A reader asks, "I keep hearing about mini IVF. What is mini IVF? Is it the same as IVF, or somehow different? Please explain, because I’m confused!"
For the most part, mini IVF, also known as micro IVF or minimal stimulation IVF, is similar to typical IVF in the procedures used during treatment. As with IVF, you have monitoring throughout the cycle, egg retrieval, fertilization in the lab of the egg and sperm, and embryo transfer.
What’s different is how much medication is used to stimulate the ovaries to produce eggs. While typical IVF aims to produce several eggs for retrieval, mini IVF uses weaker medications or lower doses of medications to produce only a few eggs.
During mini IVF, Clomid may be used to stimulate the ovaries, instead of gonadotropins. (Gonadotropins include medications like Gonal-F, Follistim, and the like.) Alternatively, lower doses of gonadotropins may be used, with the aim of producing only a couple eggs.
For some women, it’s also possible to do mini IVF with no ovulation stimulation drugs. This is sometimes also known as a “natural cycle.” This wouldn’t be appropriate if there are any problems with ovulation preventing pregnancy, but it may be an acceptable choice in cases of blocked fallopian tubes and some cases of male infertility.
Besides ovarian stimulation drugs, you also may need to take a GnRH antagonist (like Anatagon and Cetrotide), which prevents ovulation from occurring too early, before your doctor has a chance to retrieve the eggs from your ovaries.
Pros of Mini IVF
The biggest pro to mini IVF is cost. A typical IVF cycle costs on average $15,000, depending on what procedures are needed. Mini IVF costs around $5,000 to 7,000.
IUI treatment costs less than mini IVF, but with IUI, the risk of multiples is higher. With mini IVF, only one embryo is transferred, while with IUI, you can’t control how many eggs will become fertilized.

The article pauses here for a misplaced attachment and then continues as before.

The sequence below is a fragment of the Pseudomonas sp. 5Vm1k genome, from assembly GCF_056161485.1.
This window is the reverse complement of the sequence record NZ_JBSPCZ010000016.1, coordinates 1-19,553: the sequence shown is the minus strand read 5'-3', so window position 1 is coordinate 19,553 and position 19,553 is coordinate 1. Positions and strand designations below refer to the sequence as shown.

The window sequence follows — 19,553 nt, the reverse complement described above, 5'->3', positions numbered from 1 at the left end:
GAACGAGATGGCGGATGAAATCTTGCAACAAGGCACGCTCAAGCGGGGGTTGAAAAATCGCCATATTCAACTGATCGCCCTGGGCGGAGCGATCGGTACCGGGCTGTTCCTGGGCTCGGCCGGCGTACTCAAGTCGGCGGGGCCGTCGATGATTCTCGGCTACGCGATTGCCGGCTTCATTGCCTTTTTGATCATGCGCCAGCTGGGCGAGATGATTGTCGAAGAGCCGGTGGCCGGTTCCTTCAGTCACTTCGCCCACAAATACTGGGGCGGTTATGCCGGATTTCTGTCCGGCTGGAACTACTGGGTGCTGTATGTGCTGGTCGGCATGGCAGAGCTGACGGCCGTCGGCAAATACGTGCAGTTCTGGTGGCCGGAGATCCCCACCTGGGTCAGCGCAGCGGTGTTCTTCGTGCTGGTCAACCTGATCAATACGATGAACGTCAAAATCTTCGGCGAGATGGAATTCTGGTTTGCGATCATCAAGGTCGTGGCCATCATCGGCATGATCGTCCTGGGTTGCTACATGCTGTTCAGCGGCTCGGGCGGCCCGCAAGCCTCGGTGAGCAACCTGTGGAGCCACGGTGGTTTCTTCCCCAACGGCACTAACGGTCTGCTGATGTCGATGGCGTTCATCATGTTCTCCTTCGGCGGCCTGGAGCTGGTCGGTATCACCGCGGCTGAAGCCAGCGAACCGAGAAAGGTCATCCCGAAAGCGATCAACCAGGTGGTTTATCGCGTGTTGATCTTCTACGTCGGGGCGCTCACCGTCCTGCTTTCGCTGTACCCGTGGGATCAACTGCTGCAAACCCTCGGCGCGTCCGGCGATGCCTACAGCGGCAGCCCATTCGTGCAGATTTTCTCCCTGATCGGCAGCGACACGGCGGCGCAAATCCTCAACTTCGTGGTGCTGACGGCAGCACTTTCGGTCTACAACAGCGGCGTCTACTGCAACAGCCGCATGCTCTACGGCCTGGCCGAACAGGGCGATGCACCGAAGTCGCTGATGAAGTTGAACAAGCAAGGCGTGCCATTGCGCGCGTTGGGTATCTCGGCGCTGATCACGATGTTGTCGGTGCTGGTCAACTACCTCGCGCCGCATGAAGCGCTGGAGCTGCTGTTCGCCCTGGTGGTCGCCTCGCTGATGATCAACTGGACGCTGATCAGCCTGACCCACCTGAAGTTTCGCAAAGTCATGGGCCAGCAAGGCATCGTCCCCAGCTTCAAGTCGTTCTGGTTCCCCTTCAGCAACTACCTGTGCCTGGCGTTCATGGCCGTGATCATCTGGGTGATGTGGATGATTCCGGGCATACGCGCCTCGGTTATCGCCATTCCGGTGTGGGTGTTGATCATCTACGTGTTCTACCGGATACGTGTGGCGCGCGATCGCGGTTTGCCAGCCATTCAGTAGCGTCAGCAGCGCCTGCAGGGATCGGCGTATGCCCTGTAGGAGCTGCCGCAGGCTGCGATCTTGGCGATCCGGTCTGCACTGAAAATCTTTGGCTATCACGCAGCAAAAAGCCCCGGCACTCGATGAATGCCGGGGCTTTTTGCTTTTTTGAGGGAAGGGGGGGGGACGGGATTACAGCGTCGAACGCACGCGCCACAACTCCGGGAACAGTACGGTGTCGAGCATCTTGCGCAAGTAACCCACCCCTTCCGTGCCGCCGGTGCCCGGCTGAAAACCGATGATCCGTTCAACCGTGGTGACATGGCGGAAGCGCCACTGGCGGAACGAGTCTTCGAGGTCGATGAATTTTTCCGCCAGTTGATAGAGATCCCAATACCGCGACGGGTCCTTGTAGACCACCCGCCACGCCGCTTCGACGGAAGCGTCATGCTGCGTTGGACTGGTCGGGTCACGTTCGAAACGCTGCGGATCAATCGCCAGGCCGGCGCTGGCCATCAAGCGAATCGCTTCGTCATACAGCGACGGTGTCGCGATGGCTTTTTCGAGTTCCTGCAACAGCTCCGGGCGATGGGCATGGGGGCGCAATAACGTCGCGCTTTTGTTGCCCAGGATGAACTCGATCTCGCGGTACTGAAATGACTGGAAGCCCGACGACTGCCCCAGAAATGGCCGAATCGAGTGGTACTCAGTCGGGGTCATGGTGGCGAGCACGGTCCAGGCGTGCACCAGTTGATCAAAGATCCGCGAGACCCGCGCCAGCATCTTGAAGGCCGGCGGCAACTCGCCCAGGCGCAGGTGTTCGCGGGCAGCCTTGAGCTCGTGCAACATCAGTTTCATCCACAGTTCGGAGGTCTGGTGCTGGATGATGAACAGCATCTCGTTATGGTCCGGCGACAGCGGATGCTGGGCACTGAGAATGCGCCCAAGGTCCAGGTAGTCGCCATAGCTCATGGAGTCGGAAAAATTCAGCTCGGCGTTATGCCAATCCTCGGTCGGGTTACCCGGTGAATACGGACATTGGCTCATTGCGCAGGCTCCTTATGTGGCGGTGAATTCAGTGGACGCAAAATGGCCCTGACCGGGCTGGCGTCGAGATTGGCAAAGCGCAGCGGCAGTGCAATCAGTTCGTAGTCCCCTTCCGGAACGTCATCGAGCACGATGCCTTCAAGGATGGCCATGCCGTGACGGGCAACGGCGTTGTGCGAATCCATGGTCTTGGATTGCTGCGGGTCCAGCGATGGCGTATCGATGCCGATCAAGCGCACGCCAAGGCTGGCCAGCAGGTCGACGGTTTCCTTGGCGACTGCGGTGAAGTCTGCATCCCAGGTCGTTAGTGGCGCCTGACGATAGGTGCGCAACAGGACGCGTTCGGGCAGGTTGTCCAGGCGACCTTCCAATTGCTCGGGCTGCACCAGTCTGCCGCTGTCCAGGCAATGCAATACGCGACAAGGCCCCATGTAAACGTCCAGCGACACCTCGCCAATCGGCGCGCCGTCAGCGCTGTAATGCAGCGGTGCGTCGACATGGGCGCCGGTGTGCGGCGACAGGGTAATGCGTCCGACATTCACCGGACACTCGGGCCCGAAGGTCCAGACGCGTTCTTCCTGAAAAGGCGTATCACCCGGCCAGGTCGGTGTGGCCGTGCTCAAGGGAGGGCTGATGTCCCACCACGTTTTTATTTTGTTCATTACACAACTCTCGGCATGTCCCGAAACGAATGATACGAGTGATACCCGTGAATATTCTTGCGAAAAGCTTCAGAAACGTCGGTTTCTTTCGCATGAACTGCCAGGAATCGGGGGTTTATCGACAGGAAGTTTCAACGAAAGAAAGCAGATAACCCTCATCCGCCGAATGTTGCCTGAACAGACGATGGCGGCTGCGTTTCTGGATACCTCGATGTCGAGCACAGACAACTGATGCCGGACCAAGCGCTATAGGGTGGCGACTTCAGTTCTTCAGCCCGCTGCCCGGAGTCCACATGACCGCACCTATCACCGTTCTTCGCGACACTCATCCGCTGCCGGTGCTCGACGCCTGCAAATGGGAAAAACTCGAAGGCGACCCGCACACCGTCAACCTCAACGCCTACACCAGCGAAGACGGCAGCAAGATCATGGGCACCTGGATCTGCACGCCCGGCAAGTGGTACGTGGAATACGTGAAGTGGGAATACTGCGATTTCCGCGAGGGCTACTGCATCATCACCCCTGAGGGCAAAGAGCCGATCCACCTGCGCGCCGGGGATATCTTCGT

Cons of Mini IVF
While cost is generally lower for mini IVF, if the cycle is not successful, then the costs can actually be greater in the long run.
With typical IVF, if one cycle doesn’t work, you usually will have some embryos left over to freeze, which can be used during a frozen embryo transfer (FET). With mini-IVF, you are less likely to have any leftover embryos for future cycles.
There is also a greater risk of having no eggs to fertilize when using mini-IVF. Not every egg that is produced will survive the IVF process. As an example, with typical IVF, if 10 eggs are retrieved, it’s possible that only 5 may become fertilized, and just 3 may become healthy embryos to transfer.
If you start off with just two or three eggs, and all of those eggs don’t become fertilized or do not survive the embryo stage long enough to be transferred, you’ve lost the entire cycle.
Another possible problem with mini-IVF is that the procedure has not yet be fully studied, so success rates are unclear. In the largest study to date on mini-IVF, pregnancy rates were about 8% per individual cycle, with a successful pregnancy rate of 20% after three cycles.
The Bottom Line on Mini IVF
Mini-IVF may help save money (when compared to IVF) and lower your risk of getting pregnant with multiples (when compared to IUI treatment), but it’s not for everyone and success rates are not yet clear.
Pelinck MJ, Vogel NE, Hoek A, Simons AH, Arts EG, Mochtar MH, Beemsterboer S, Hondelink MN, Heineman MJ. “Cumulative pregnancy rates after three cycles of minimal stimulation IVF and results according to subfertility diagnosis: a multicentre cohort study.” Human Reproduction. 2006 Sep;21(9):2375-83. Epub 2006 Jun 3.